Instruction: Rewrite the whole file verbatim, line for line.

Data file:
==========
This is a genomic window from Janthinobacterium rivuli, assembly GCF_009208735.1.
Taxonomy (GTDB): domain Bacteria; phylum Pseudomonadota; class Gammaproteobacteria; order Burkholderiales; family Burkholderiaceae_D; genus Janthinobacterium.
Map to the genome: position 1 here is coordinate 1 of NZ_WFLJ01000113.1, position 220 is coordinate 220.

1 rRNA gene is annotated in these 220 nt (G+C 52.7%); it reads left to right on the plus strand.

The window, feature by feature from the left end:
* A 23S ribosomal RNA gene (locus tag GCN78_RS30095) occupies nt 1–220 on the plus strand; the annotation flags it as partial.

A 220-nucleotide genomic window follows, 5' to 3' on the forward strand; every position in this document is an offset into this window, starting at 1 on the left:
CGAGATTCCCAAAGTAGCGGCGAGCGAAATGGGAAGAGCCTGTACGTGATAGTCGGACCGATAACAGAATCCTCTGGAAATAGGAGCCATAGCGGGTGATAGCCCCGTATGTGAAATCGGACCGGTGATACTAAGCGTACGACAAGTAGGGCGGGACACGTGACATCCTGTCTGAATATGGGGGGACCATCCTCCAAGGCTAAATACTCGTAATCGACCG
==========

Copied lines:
This is a genomic window from Janthinobacterium rivuli, assembly GCF_009208735.1.
Taxonomy (GTDB): domain Bacteria; phylum Pseudomonadota; class Gammaproteobacteria; order Burkholderiales; family Burkholderiaceae_D; genus Janthinobacterium.
Map to the genome: position 1 here is coordinate 1 of NZ_WFLJ01000113.1, position 220 is coordinate 220.

1 rRNA gene is annotated in these 220 nt (G+C 52.7%); it reads left to right on the plus strand.

The window, feature by feature from the left end:
* A 23S ribosomal RNA gene (locus tag GCN78_RS30095) occupies nt 1–220 on the plus strand; the annotation flags it as partial.

A 220-nucleotide genomic window follows, 5' to 3' on the forward strand; every position in this document is an offset into this window, starting at 1 on the left:
CGAGATTCCCAAAGTAGCGGCGAGCGAAATGGGAAGAGCCTGTACGTGATAGTCGGACCGATAACAGAATCCTCTGGAAATAGGAGCCATAGCGGGTGATAGCCCCGTATGTGAAATCGGACCGGTGATACTAAGCGTACGACAAGTAGGGCGGGACACGTGACATCCTGTCTGAATATGGGGGGACCATCCTCCAAGGCTAAATACTCGTAATCGACCG